Married life in Lebanon, a magic carpet and the breathtaking beauty of Scotland: Q&A with Author, Mairi Nasr
Mairi Nasr grew up in rural Scotland, she moved to the Middle East and lived there for twenty years with her Lebanese husband and three children. She is co-author of children’s fantasy novel, Food Wars.
Food Wars follows the story of Porky, an obese teenager from Glasgow, who teams up with seven other ‘Keepers’ from across the world. The Keepers wage war on the Food Masters, the corporations that control the world food market.
This is a fantasy novel and fantastical things happen: a Native American boy turns into a bison, a south Pacific fisher-boy travels in the belly of a whale, there’s a journey on a magic carpet and an Ethiopian boy has the gift of multiplying food. However, the Food Masters are real enough and the book aims to raise awareness on the disparity between the west and the rest of the world.
Mairi tells us about her new life in Lebanon, an alien culture and the inspiration for her book.
How did you meet your husband?
I met him at Dundee University, when we were both first year students. He was very handsome and exotic-looking. He dressed differently to most, adopting a hippy style and used to walk through the student’s union playing a flute! I was hooked.
What was it like stepping off the plane on your arrival in Lebanon?
The first thing that struck me was the smell and how different it was to anything I’d ever smelt before. I was overwhelmed with fascination and excitement. Nothing compares to it and nothing has since
"Being married into a culture makes it both harder and easier..."
How did you adjust to your new life?
It takes a long time to adjust to a different culture. There is so much you don’t understand. Paradoxically, being married into a culture makes it both harder and easier.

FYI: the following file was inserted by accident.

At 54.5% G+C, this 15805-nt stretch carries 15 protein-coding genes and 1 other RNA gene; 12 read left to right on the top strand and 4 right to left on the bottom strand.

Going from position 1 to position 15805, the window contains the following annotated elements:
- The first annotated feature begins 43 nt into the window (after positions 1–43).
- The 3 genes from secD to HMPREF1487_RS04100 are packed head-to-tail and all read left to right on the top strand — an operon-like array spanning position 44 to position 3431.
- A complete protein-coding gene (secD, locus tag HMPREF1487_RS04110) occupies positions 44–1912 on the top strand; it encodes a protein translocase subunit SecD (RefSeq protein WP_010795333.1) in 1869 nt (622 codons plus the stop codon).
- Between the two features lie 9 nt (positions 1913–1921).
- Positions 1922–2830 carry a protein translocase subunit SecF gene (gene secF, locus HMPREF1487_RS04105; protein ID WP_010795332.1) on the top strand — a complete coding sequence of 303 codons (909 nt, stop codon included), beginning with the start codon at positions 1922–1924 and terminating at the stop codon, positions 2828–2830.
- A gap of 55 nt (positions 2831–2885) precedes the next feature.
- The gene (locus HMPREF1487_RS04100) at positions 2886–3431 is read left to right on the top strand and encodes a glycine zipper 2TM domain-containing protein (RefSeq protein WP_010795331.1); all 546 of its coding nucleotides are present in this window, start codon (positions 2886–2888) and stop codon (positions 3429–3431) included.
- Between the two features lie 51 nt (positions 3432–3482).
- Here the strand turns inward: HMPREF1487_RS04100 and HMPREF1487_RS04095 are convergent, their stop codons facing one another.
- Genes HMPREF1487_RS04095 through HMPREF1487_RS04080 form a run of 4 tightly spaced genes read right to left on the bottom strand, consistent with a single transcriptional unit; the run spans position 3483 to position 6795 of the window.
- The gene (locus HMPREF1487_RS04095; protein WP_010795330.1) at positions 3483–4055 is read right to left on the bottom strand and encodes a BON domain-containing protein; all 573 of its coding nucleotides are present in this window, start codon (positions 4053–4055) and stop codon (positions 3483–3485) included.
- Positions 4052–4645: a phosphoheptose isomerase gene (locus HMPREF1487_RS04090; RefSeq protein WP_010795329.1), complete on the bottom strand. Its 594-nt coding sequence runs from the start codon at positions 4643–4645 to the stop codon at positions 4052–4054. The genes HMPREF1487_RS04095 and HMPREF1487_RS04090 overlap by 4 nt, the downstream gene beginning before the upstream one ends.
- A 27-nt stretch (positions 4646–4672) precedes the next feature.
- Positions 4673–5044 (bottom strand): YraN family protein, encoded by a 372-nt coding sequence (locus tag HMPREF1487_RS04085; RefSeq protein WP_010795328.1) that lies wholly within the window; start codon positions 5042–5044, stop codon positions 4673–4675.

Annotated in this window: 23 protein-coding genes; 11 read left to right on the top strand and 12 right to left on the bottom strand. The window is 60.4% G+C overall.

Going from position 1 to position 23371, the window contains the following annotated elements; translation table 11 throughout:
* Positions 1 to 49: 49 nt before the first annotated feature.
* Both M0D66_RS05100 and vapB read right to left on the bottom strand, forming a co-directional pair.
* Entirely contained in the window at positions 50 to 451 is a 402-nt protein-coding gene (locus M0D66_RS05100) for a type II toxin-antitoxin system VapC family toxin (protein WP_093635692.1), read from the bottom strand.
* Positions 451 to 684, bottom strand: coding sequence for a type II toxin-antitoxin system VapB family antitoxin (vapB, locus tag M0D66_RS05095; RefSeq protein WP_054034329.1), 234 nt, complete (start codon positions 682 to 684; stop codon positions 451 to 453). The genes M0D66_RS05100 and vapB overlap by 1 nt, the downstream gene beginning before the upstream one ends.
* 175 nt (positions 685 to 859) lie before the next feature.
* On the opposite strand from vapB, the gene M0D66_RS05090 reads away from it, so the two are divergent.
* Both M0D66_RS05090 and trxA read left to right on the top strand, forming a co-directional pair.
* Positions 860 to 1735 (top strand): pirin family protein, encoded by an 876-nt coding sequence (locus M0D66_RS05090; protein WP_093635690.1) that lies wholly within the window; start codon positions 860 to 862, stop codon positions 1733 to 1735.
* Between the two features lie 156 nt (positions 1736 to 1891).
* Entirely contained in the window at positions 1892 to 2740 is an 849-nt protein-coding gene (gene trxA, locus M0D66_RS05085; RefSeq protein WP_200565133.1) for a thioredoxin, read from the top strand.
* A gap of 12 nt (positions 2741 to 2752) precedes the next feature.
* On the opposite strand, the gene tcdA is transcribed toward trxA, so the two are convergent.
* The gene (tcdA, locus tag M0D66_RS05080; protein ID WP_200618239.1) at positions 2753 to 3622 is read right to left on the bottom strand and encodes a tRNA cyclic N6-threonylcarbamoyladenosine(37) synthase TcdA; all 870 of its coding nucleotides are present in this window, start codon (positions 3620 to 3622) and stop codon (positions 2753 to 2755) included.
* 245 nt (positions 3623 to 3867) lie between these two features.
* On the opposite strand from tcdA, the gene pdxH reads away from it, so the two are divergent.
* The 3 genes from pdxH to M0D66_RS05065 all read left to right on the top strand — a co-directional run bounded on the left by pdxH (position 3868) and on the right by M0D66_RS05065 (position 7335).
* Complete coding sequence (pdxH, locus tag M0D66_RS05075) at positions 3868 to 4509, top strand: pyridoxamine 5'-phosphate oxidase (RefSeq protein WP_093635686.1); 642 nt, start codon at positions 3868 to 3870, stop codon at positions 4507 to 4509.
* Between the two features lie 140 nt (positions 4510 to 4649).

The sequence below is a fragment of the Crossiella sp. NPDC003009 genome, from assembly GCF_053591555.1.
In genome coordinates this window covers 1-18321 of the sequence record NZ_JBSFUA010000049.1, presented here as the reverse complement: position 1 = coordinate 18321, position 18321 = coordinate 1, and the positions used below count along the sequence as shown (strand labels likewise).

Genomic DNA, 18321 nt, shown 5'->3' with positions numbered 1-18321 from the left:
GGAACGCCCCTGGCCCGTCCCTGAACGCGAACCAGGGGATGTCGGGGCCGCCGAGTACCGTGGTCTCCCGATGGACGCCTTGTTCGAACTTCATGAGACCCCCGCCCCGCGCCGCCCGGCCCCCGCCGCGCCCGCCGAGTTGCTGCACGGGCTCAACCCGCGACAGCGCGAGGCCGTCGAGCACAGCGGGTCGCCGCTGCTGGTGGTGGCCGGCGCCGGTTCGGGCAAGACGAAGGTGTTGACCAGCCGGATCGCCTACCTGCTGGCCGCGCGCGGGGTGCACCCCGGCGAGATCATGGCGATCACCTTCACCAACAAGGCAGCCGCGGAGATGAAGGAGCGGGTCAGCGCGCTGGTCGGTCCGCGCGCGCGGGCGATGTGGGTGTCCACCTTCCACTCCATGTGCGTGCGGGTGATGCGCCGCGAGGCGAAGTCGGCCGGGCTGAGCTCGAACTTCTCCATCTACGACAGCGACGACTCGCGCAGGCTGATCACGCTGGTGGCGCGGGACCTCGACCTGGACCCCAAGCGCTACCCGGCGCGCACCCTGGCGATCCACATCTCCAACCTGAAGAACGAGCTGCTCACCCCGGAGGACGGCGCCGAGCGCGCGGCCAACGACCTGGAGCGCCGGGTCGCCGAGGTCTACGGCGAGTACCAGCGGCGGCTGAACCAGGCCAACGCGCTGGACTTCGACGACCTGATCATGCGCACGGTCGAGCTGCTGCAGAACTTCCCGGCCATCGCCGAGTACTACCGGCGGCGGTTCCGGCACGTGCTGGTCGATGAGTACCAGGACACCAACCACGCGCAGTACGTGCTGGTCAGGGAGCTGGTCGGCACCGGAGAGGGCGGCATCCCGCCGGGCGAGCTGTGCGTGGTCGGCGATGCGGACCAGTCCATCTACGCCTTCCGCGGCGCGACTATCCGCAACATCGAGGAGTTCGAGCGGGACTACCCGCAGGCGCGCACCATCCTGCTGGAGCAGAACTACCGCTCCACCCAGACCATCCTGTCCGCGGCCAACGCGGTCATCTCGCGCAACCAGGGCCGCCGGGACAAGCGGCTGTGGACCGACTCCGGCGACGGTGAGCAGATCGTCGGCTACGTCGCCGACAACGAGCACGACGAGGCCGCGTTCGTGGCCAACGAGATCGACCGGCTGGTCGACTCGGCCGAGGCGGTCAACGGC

Harder, because there are restrictions placed on you (especially in a middle Eastern culture) and expectations of you are high. Easier, as it seems to speed up the process of integration. However, the latter only occurs if you accept the new culture. Battling against it gets you nowhere and, sadly, many foreigners fall into that trap of perpetually feeling disgruntled and complaining.
I loved the way of life in Lebanon. It is centred on family values and community living. I also loved the food, around which social life and religious festivals are based.
"It was hard to readjust."
What was it like stepping off of the plane when you returned to Scotland?
Grey! But I was excited to begin a new chapter of my life.
It was hard to readjust, and it still is. I don’t know if I will ever get used to being back. I miss the social life in Lebanon, and I miss the weather - the two are directly related. But I do love the warmth and friendliness of the Scottish people, and its natural beauty is breathtaking.
What inspired you to write your book, Food Wars?
Food Wars came about when I was commissioned to write it by a professor of agriculture and food sciences at the American University of Beirut, Dr. Shadi Hamadeh.
"He wanted to inspire them to make changes in the way they choose to eat."
He had a vision for a children’s fantasy novel on the problems facing the world due to the current global food system. He hoped it would educate and influence young people. He wanted to inspire them to make changes in the way they choose to eat.